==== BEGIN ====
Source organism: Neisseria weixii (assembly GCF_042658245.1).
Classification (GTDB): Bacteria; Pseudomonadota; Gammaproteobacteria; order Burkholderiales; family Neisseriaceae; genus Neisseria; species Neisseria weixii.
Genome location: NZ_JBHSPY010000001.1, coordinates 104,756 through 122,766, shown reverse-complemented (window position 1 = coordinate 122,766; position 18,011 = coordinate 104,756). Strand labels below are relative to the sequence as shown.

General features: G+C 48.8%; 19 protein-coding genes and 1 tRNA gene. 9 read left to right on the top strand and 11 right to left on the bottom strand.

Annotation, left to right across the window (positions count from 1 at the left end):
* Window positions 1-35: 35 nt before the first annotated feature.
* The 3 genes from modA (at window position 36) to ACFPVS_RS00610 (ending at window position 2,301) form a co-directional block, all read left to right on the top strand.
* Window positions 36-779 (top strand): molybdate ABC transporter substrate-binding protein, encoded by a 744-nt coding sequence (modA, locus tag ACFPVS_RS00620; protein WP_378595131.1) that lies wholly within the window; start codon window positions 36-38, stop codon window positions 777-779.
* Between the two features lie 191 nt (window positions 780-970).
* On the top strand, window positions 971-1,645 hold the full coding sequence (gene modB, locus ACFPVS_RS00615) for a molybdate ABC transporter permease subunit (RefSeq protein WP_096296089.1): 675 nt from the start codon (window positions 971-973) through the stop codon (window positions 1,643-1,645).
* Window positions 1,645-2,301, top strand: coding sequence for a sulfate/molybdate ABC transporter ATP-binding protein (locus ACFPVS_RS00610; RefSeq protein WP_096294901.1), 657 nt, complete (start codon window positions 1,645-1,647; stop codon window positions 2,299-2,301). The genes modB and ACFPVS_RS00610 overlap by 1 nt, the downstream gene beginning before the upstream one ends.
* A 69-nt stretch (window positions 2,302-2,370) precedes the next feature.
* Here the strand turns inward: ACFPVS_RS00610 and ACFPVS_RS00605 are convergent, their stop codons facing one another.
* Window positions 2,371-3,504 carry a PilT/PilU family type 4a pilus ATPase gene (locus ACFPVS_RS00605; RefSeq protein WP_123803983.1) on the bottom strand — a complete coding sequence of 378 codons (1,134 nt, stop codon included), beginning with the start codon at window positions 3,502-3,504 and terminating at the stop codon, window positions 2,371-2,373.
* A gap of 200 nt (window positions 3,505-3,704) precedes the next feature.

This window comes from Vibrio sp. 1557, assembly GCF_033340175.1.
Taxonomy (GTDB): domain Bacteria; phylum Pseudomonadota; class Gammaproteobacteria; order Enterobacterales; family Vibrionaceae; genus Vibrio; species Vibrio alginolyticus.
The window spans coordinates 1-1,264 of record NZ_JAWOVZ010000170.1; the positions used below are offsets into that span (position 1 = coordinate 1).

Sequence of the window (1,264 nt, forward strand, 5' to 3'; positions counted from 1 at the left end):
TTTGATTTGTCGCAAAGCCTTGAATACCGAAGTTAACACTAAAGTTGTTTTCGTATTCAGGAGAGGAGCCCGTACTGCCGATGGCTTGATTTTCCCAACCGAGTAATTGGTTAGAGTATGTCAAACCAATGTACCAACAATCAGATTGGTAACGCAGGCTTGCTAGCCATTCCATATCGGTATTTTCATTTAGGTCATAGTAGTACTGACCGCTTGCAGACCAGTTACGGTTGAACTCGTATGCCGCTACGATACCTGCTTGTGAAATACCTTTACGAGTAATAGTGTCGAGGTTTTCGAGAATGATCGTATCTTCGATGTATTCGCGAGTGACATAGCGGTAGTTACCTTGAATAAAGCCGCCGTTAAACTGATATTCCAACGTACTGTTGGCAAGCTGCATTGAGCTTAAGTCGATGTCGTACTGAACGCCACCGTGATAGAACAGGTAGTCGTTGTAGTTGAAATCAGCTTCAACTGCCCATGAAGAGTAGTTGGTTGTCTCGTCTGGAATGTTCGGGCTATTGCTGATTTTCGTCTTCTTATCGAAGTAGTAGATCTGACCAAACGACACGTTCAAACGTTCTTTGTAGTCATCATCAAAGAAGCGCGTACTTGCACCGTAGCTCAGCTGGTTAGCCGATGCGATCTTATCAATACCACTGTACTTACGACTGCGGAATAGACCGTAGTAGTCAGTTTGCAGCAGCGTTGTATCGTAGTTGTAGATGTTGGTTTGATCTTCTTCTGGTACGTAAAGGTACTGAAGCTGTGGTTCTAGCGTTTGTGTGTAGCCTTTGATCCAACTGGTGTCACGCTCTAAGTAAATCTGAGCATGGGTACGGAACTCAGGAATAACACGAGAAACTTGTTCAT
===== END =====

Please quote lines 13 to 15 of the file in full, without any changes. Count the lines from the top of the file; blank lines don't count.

* Here the strand turns inward: ACFPVS_RS00610 and ACFPVS_RS00605 are convergent, their stop codons facing one another.
* Window positions 2,371-3,504 carry a PilT/PilU family type 4a pilus ATPase gene (locus ACFPVS_RS00605; RefSeq protein WP_123803983.1) on the bottom strand — a complete coding sequence of 378 codons (1,134 nt, stop codon included), beginning with the start codon at window positions 3,502-3,504 and terminating at the stop codon, window positions 2,371-2,373.
* A gap of 200 nt (window positions 3,505-3,704) precedes the next feature.